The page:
Despite the Colombian government’s frontal assault on organized crime and guerrilla groups, it has not been able to provide protection for oil infrastructure. Attacks on oil infrastructure today are as frequent as they were in the 1990s, when the FARC guerrillas were strongest. These attacks also hinder production because they delay exploration projects and the possibility of opening new wells. Last year, 15 wells were left closed because of limitations posed by security threats.

Red tape

The other problem for Ecopetrol and other multinationals operating in Colombia is obtaining the licenses to operate. The oil left in Colombia is not easily extractable. Most of what is being discovered as of late is referred to as unconventional hydrocarbons, such as shale oil. Since the extraction for unconventional hydrocarbons is different from that of traditional extraction methods, the government cannot accept regular licensing agreements.

The problem at hand is that the responsible ministry is still devising a set of procedural standards for unconventional drilling, which takes more time. Ecopetrol and its partners now have to wait longer for the government to craft a way to sustainably regulate new drilling techniques. The old system of licensing and regulation worked for both the government and the extractor. Now, there is no regulation for new practices, which has stalled operations. Unconventional drilling also makes environmental licenses more difficult to obtain because of uncertainty over their ecological impact.

Most of the attention surrounding oil productivity has been placed on Venezuela and Mexico because they have the largest oil reserves. The Colombian case, however, shows that low productivity is becoming a region-wide problem. The difference between Colombia’s Ecopetrol and its larger oil-producing counterparts is that productivity is not being diminished by the company’s inefficiency but rather factors beyond its control—a surge in criminality and disorganized bureaucracy.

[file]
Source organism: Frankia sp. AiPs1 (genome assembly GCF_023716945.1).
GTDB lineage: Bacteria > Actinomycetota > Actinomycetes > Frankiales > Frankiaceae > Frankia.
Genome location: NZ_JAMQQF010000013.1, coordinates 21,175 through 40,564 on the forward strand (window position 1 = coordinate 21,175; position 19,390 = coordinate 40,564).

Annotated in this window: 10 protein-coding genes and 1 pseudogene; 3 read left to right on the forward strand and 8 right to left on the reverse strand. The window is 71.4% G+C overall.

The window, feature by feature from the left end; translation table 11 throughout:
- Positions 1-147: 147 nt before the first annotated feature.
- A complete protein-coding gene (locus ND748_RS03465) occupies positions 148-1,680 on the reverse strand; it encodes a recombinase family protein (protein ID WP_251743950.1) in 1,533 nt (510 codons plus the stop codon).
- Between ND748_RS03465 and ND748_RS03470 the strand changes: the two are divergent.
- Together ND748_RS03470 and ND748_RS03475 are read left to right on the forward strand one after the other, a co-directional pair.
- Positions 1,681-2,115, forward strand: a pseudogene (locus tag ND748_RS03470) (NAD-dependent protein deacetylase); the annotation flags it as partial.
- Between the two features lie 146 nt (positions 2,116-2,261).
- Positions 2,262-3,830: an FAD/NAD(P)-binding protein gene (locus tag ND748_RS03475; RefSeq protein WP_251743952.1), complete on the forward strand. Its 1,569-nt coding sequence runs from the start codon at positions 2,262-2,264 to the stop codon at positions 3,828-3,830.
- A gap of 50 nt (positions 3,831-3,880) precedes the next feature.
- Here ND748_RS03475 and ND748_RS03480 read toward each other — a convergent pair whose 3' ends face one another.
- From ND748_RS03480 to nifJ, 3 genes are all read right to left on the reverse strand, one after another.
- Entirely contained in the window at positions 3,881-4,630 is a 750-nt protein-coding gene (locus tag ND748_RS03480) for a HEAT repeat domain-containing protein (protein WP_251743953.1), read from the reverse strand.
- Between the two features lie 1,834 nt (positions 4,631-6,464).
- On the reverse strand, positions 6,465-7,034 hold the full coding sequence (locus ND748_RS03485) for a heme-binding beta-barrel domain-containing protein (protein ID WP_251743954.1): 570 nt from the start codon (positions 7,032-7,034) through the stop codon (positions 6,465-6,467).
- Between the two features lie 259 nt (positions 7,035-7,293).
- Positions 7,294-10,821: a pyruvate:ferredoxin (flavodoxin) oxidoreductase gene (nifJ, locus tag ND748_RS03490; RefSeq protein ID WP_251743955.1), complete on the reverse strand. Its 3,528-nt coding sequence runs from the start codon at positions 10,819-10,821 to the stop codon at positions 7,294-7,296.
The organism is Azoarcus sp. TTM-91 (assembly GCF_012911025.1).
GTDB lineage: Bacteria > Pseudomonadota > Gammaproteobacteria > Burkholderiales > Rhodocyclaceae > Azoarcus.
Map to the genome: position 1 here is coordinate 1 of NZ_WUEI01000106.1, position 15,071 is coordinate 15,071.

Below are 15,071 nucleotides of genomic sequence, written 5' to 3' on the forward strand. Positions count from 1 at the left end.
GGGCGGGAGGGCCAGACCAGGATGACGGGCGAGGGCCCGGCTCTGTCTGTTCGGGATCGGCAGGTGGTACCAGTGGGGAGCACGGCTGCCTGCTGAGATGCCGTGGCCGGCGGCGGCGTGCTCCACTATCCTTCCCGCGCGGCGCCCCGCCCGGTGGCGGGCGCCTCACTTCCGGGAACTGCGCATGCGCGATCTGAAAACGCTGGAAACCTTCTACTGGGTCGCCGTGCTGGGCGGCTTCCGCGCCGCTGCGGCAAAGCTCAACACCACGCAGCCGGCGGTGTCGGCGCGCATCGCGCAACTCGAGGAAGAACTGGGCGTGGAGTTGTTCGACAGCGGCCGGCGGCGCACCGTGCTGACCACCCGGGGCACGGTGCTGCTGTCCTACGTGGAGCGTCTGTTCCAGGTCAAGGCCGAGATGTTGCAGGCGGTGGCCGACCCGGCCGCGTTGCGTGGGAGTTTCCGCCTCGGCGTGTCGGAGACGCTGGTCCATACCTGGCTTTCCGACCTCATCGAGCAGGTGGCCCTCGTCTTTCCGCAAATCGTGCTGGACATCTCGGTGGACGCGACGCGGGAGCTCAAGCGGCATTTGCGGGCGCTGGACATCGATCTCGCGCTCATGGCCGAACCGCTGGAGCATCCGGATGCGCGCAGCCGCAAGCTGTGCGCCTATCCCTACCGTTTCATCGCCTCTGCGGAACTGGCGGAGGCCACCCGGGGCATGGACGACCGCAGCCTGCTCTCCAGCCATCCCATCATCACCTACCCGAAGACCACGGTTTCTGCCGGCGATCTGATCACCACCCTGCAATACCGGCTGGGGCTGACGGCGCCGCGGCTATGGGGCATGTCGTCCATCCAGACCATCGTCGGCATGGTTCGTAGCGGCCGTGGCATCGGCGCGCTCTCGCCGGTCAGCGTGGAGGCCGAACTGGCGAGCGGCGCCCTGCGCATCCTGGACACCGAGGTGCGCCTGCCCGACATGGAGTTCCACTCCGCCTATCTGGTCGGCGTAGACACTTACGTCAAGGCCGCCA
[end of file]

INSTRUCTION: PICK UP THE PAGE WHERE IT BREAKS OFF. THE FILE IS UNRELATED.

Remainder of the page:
If anything, investors should see Ecopetrol optimistically because it continues to be competitive in an unfriendly environment. Ecopetrol also serves as an example to larger, nationalized oil corporations by setting tangible commitments to continue producing and exporting at competitive levels. Since easily extractable oil is quickly running out in Colombia, Ecopetrol has had to seek new technologies and invest heavily in research and technology while partnering with multinationals to reach oil in non-conventional ways. The investment environment will be well served if the government takes a more proactive approach to protecting oil interests and streamlining its licensing process.

Thank you to Tomas Mogollon Hoyos, who shared his insight on Colombia’s oil industry. Tomas previously worked for Ecopetrol’s finance division and is now project director at Canal Gas S.A.S in Cartagena, Colombia.

Categories: Economics, Latin America

About Author

Daniel Lemaitre

Daniel is a GRI Senior Analyst. He has worked in policy research centered on the political economy of the Andean region in the public, NGO, and private sectors. Daniel holds an MSc in Comparative Political Economy from the London School of Economics, concentrating on Latin American markets.